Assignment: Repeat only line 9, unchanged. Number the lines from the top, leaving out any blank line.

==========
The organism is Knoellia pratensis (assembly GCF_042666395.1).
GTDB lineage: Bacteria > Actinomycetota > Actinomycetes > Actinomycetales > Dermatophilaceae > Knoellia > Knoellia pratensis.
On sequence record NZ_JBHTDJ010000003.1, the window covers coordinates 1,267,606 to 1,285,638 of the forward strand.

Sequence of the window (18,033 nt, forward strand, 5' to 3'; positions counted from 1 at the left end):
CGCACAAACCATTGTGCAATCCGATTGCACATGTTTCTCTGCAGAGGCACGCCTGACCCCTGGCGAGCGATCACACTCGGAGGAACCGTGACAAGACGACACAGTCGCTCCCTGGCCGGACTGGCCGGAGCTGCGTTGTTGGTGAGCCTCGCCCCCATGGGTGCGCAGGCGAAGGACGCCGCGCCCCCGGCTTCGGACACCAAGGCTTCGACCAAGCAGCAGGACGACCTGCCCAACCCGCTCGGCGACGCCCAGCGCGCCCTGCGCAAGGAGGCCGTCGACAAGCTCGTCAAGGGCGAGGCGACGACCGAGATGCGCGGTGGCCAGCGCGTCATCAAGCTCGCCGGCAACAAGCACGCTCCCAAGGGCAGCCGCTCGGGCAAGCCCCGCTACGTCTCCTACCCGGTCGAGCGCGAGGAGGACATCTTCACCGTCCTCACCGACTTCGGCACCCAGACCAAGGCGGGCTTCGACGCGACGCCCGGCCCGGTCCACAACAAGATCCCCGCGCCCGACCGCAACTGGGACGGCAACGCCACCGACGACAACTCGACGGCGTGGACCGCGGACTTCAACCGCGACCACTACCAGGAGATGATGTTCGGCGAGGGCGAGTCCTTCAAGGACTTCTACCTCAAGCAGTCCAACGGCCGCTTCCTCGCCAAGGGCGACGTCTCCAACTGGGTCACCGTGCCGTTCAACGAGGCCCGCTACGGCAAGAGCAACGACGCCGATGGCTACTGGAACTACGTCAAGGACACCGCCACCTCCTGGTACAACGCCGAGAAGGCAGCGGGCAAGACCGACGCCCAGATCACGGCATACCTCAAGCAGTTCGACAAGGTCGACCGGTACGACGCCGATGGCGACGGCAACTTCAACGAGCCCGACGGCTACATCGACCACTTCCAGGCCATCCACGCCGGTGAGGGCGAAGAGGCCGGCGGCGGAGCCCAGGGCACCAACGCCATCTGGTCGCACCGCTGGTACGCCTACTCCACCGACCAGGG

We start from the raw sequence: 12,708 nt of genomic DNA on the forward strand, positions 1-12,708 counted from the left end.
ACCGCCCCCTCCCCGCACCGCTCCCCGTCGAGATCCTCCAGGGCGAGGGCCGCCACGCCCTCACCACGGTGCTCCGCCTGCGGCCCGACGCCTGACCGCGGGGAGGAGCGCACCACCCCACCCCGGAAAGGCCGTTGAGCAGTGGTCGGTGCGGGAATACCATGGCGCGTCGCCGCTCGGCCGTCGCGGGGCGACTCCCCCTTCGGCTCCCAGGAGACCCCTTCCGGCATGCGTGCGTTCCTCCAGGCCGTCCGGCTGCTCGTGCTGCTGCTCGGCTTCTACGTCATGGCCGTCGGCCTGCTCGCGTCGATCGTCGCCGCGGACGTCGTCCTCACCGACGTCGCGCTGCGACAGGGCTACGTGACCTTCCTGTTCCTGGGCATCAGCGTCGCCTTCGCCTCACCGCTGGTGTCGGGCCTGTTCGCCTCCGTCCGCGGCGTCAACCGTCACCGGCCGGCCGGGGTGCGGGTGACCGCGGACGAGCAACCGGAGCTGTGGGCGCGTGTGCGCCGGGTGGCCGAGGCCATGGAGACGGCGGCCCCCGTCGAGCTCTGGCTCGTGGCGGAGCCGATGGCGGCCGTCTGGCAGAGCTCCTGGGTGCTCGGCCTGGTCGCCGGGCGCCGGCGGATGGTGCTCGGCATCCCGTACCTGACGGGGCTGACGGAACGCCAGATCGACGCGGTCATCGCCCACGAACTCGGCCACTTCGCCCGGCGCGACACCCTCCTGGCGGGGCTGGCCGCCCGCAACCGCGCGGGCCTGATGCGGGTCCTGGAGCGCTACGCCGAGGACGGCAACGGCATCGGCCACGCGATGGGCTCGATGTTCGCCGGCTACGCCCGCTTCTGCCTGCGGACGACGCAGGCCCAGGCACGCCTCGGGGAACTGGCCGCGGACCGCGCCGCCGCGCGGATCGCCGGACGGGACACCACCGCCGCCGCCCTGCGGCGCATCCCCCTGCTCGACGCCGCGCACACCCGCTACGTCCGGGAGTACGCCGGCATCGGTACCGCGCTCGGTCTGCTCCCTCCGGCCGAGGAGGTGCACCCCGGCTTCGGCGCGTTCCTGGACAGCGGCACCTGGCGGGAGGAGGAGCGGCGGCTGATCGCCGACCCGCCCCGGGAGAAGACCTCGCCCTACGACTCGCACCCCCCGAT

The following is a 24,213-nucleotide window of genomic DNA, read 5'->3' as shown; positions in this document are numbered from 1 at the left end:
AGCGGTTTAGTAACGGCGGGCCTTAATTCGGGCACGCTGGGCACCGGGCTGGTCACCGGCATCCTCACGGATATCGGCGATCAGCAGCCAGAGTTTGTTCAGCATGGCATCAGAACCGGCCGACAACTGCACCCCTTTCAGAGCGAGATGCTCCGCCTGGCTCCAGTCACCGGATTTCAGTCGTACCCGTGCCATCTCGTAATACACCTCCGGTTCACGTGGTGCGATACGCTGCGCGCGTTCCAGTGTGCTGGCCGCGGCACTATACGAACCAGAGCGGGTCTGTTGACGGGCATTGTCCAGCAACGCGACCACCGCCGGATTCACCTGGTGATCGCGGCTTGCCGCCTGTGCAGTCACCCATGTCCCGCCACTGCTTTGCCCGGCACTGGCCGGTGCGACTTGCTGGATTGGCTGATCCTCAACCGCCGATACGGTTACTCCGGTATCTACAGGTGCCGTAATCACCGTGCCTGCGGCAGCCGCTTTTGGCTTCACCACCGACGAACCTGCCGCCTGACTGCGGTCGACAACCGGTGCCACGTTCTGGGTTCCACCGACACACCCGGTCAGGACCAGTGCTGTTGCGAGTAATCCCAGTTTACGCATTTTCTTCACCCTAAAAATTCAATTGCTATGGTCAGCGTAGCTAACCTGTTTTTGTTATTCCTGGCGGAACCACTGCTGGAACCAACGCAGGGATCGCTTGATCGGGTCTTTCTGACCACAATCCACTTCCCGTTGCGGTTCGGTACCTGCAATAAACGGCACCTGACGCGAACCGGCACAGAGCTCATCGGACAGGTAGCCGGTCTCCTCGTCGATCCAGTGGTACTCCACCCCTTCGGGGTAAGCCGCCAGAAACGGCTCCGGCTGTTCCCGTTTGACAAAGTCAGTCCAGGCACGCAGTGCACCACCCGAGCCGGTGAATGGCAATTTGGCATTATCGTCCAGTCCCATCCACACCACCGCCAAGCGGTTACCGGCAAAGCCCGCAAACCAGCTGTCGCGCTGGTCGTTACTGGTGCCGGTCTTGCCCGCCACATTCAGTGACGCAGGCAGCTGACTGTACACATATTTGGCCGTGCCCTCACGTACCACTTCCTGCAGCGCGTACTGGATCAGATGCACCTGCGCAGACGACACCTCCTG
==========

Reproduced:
AGCGGTTTAGTAACGGCGGGCCTTAATTCGGGCACGCTGGGCACCGGGCTGGTCACCGGCATCCTCACGGATATCGGCGATCAGCAGCCAGAGTTTGTTCAGCATGGCATCAGAACCGGCCGACAACTGCACCCCTTTCAGAGCGAGATGCTCCGCCTGGCTCCAGTCACCGGATTTCAGTCGTACCCGTGCCATCTCGTAATACACCTCCGGTTCACGTGGTGCGATACGCTGCGCGCGTTCCAGTGTGCTGGCCGCGGCACTATACGAACCAGAGCGGGTCTGTTGACGGGCATTGTCCAGCAACGCGACCACCGCCGGATTCACCTGGTGATCGCGGCTTGCCGCCTGTGCAGTCACCCATGTCCCGCCACTGCTTTGCCCGGCACTGGCCGGTGCGACTTGCTGGATTGGCTGATCCTCAACCGCCGATACGGTTACTCCGGTATCTACAGGTGCCGTAATCACCGTGCCTGCGGCAGCCGCTTTTGGCTTCACCACCGACGAACCTGCCGCCTGACTGCGGTCGACAACCGGTGCCACGTTCTGGGTTCCACCGACACACCCGGTCAGGACCAGTGCTGTTGCGAGTAATCCCAGTTTACGCATTTTCTTCACCCTAAAAATTCAATTGCTATGGTCAGCGTAGCTAACCTGTTTTTGTTATTCCTGGCGGAACCACTGCTGGAACCAACGCAGGGATCGCTTGATCGGGTCTTTCTGACCACAATCCACTTCCCGTTGCGGTTCGGTACCTGCAATAAACGGCACCTGACGCGAACCGGCACAGAGCTCATCGGACAGGTAGCCGGTCTCCTCGTCGATCCAGTGGTACTCCACCCCTTCGGGGTAAGCCGCCAGAAACGGCTCCGGCTGTTCCCGTTTGACAAAGTCAGTCCAGGCACGCAGTGCACCACCCGAGCCGGTGAATGGCAATTTGGCATTATCGTCCAGTCCCATCCACACCACCGCCAAGCGGTTACCGGCAAAGCCCGCAAACCAGCTGTCGCGCTGGTCGTTACTGGTGCCGGTCTTGCCCGCCACATTCAGTGACGCAGGCAGCTGACTGTACACATATTTGGCCGTGCCCTCACGTACCACTTCCTGCAGCGCGTACTGGATCAGATGCACCTGCGCAGACGACACCTCCTG